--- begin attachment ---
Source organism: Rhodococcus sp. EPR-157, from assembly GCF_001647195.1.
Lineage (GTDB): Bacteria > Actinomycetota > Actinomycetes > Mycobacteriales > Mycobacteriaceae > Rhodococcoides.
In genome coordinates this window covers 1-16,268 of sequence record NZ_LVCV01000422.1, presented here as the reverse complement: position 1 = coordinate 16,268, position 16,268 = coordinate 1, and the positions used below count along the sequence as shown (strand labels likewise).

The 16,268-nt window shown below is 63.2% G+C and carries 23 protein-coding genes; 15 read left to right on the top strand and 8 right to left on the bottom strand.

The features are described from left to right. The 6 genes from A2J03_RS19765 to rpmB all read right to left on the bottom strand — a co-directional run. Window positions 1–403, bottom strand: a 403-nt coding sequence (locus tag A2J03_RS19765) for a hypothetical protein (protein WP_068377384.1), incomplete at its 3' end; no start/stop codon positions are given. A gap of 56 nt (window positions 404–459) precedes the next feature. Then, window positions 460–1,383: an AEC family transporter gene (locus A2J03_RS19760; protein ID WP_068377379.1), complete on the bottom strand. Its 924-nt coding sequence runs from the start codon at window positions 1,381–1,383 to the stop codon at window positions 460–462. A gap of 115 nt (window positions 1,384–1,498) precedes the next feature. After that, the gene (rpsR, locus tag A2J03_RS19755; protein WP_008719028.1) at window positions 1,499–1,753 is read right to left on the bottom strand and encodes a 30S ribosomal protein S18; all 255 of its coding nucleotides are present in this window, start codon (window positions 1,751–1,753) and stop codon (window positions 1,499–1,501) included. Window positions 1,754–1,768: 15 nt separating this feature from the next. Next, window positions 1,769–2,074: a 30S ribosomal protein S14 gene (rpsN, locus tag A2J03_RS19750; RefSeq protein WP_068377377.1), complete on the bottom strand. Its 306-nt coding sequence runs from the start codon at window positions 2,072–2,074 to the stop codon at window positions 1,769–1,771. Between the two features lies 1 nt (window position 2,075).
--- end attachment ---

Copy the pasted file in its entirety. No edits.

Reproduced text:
Source organism: Rhodococcus sp. EPR-157, from assembly GCF_001647195.1.
Lineage (GTDB): Bacteria > Actinomycetota > Actinomycetes > Mycobacteriales > Mycobacteriaceae > Rhodococcoides.
In genome coordinates this window covers 1-16,268 of sequence record NZ_LVCV01000422.1, presented here as the reverse complement: position 1 = coordinate 16,268, position 16,268 = coordinate 1, and the positions used below count along the sequence as shown (strand labels likewise).

The 16,268-nt window shown below is 63.2% G+C and carries 23 protein-coding genes; 15 read left to right on the top strand and 8 right to left on the bottom strand.

The features are described from left to right. The 6 genes from A2J03_RS19765 to rpmB all read right to left on the bottom strand — a co-directional run. Window positions 1–403, bottom strand: a 403-nt coding sequence (locus tag A2J03_RS19765) for a hypothetical protein (protein WP_068377384.1), incomplete at its 3' end; no start/stop codon positions are given. A gap of 56 nt (window positions 404–459) precedes the next feature. Then, window positions 460–1,383: an AEC family transporter gene (locus A2J03_RS19760; protein ID WP_068377379.1), complete on the bottom strand. Its 924-nt coding sequence runs from the start codon at window positions 1,381–1,383 to the stop codon at window positions 460–462. A gap of 115 nt (window positions 1,384–1,498) precedes the next feature. After that, the gene (rpsR, locus tag A2J03_RS19755; protein WP_008719028.1) at window positions 1,499–1,753 is read right to left on the bottom strand and encodes a 30S ribosomal protein S18; all 255 of its coding nucleotides are present in this window, start codon (window positions 1,751–1,753) and stop codon (window positions 1,499–1,501) included. Window positions 1,754–1,768: 15 nt separating this feature from the next. Next, window positions 1,769–2,074: a 30S ribosomal protein S14 gene (rpsN, locus tag A2J03_RS19750; RefSeq protein WP_068377377.1), complete on the bottom strand. Its 306-nt coding sequence runs from the start codon at window positions 2,072–2,074 to the stop codon at window positions 1,769–1,771. Between the two features lies 1 nt (window position 2,075).